In the final part of our UTI review we discuss treatment and offer self help do's and don't's
Posted by Eamonn Brady on
Urinary Tract Infections (UTI’s)
Once a UTI diagnosis is confirmed, in most cases a course of antibiotic treatment is prescribed. It is important to stress that the recommended course is completed even if there is noticeable immediate improvement.
The following antibiotic treatment options are according to the HSE’s most recent prescribing recommendations (Sep 2021): -
Uncomplicated lower UTI’s
Courses of below antibiotics for 3 days for females and for 7 days for males
1st Choice options: Nitrofurantoin
Alternative 1st Choice options (if nitrofurantoin unsuitable): Cefalexin or Trimethoprim
Additional alternative for females: Fosfomycin 3g Single dose
Acute Pyelonephritis (Kidney Infection)
1st Choice options: Cefalexin
2nd Choice options / Penicillin allergy: Ciprofloxacin
- Toilet Hygiene – wipe from front to back – takes potential infectious matter away from urethra entrance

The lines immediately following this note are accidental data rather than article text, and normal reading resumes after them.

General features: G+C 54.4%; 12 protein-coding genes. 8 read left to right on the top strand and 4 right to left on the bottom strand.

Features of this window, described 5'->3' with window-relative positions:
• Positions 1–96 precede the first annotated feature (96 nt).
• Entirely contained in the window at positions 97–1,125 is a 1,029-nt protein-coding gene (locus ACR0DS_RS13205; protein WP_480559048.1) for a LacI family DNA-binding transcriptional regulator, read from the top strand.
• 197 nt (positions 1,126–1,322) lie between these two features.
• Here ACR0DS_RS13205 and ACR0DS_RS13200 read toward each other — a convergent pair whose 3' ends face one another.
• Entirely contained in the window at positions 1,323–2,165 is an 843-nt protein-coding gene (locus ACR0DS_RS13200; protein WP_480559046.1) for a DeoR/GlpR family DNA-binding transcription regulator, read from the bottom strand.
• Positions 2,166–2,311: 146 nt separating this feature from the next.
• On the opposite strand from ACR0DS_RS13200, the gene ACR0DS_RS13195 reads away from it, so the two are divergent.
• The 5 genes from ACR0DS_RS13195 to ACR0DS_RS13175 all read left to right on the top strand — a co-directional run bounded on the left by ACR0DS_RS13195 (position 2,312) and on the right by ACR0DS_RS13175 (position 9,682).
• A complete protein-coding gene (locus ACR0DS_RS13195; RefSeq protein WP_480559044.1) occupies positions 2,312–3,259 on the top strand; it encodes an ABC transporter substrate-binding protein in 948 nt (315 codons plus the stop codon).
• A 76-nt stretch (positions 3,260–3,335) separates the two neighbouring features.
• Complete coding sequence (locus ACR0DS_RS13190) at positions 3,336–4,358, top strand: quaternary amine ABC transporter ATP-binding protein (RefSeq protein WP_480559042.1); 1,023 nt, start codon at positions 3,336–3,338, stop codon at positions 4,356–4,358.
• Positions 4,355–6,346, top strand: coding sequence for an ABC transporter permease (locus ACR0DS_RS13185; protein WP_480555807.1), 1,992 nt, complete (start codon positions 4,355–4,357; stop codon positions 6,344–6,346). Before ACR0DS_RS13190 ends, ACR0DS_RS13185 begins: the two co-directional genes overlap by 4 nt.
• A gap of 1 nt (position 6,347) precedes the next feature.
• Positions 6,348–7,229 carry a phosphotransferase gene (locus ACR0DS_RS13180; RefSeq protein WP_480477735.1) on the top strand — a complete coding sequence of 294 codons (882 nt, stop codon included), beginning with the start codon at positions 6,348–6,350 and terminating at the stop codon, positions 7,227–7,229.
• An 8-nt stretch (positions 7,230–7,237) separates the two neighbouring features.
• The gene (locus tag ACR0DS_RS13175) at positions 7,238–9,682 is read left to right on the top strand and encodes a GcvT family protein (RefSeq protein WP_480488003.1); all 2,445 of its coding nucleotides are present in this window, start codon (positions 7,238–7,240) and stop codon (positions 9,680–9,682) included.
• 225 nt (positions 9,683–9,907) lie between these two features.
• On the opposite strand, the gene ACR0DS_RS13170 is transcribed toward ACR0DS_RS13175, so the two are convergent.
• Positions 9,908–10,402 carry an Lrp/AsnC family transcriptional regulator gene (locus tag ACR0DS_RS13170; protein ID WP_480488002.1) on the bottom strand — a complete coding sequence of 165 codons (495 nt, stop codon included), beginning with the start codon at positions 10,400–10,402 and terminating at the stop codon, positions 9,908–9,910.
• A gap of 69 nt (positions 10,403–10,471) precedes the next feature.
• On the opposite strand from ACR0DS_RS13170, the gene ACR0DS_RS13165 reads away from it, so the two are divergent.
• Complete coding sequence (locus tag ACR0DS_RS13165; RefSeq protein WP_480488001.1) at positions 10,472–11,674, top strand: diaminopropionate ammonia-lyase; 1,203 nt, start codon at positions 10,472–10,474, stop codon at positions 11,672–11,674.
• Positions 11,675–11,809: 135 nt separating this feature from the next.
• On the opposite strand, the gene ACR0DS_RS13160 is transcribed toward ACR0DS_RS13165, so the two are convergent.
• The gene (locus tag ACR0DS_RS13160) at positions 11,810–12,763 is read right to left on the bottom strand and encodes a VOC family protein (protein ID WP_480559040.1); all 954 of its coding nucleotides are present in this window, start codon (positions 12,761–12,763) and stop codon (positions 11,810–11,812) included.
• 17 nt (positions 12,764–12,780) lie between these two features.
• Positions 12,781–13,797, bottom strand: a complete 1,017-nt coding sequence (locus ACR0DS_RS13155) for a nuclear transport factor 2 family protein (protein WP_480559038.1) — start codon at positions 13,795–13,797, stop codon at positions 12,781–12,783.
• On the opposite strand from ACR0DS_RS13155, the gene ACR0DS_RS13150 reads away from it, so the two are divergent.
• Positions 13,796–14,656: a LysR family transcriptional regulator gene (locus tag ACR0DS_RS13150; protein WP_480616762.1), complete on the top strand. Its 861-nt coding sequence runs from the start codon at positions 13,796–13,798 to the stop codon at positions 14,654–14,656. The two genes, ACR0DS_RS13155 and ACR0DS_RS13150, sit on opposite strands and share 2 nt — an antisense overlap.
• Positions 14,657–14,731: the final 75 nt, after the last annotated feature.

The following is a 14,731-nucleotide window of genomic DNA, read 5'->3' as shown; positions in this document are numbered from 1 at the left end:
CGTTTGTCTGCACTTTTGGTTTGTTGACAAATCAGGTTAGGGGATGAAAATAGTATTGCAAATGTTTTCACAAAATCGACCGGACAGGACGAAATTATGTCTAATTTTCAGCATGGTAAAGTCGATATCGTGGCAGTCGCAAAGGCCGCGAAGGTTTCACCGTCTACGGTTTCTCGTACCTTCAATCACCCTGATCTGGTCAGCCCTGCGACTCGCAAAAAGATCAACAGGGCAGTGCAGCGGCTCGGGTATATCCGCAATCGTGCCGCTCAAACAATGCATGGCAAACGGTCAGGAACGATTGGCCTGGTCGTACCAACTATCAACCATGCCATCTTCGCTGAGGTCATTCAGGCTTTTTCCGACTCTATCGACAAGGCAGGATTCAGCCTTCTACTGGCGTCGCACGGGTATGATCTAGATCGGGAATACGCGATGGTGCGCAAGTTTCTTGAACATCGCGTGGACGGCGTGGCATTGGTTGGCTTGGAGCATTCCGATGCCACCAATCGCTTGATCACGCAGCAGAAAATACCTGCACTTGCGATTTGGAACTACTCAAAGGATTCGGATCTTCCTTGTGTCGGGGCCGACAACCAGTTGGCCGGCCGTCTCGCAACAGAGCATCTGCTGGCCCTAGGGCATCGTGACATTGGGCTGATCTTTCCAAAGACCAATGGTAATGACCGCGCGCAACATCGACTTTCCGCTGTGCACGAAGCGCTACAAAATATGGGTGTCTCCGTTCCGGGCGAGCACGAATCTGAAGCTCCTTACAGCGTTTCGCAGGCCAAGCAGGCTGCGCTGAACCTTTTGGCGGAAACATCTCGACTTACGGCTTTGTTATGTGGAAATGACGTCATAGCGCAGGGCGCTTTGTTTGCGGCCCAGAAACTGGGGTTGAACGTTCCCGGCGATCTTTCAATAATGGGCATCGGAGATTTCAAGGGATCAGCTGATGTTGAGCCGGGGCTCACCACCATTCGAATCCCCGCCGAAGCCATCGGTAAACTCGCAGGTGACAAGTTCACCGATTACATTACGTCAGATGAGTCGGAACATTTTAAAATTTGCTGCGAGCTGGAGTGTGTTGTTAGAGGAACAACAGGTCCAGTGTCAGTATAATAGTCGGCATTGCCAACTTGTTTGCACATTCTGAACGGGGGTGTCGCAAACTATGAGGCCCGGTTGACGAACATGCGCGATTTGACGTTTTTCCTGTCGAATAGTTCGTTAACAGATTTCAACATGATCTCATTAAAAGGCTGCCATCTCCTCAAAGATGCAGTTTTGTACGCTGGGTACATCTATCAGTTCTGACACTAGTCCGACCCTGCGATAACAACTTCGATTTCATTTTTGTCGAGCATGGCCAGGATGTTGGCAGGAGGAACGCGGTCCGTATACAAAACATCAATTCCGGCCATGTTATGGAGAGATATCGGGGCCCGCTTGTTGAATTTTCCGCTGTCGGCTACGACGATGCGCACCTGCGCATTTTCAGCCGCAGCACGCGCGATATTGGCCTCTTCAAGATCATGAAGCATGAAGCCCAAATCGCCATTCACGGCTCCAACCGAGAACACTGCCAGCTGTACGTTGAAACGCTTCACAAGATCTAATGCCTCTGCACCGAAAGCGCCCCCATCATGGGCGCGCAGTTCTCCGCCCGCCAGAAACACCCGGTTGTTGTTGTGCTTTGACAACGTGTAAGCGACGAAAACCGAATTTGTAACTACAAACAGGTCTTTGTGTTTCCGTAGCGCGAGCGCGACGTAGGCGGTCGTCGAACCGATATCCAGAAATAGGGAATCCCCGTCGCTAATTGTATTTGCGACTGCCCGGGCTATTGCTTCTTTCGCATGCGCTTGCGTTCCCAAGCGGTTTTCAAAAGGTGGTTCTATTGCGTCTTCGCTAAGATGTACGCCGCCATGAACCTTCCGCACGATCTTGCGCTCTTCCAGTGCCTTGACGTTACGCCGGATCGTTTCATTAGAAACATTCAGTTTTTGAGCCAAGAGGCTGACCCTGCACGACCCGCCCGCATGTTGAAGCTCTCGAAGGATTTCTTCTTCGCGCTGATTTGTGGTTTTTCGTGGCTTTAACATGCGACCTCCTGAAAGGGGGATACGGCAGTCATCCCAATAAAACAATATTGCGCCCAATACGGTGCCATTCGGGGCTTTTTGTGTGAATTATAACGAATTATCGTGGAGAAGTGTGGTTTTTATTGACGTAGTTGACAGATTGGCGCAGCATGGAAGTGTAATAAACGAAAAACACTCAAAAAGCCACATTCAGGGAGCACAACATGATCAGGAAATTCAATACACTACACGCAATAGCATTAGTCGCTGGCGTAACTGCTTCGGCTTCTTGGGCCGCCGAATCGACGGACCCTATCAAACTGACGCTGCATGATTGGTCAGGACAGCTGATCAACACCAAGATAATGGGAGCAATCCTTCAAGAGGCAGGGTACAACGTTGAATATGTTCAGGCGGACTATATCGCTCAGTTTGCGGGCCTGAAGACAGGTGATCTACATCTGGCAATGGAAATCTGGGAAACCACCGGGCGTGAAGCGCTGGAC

- Fully void the bladder when urinating – minimises risk of urine remaining in bladder too long and infection risk
- Drink plenty of fluids – helps in flushing out urethra regularly
- Take showers instead of baths
- Wear natural fabric underwear and loose-fitting jeans or trousers
- Urinate as soon as possible following sexual intercourse
- Maintain health cleaning routine for genitals
- Avoid perfumed hygiene products, soaps, bubble baths etc
- If you need to go……go! Don’t hold it in!
- Avoid contraceptive products with any spermicidal lube
Regarding natural remedies, there is very little actual proof that cranberry juice or using probiotics or consuming natural yoghurt reduces the chances of contracting a UTI
In summary, UTI’s are all too common, especially for women. In a high percentage of cases- the infection is mild and can be manged with paracetamol or other over the counter anti-inflammatory painkillers (eg.) ibuprofen and other products available over the counter in pharmacies that help reduce acidity of the urine and clear up in a couple of days. If, symptoms do not improve within 48 hours, then it’s important to keep close eye on any developing symptoms and take immediate action if things develop quickly.
For comprehensive and free health advice and information call in to Whelehans, log on to www.whelehans.ie or dial 04493 34591 (Pearse St) or 04493 10266 (Clonmore). Email queries to email@example.com. Find us on Facebook.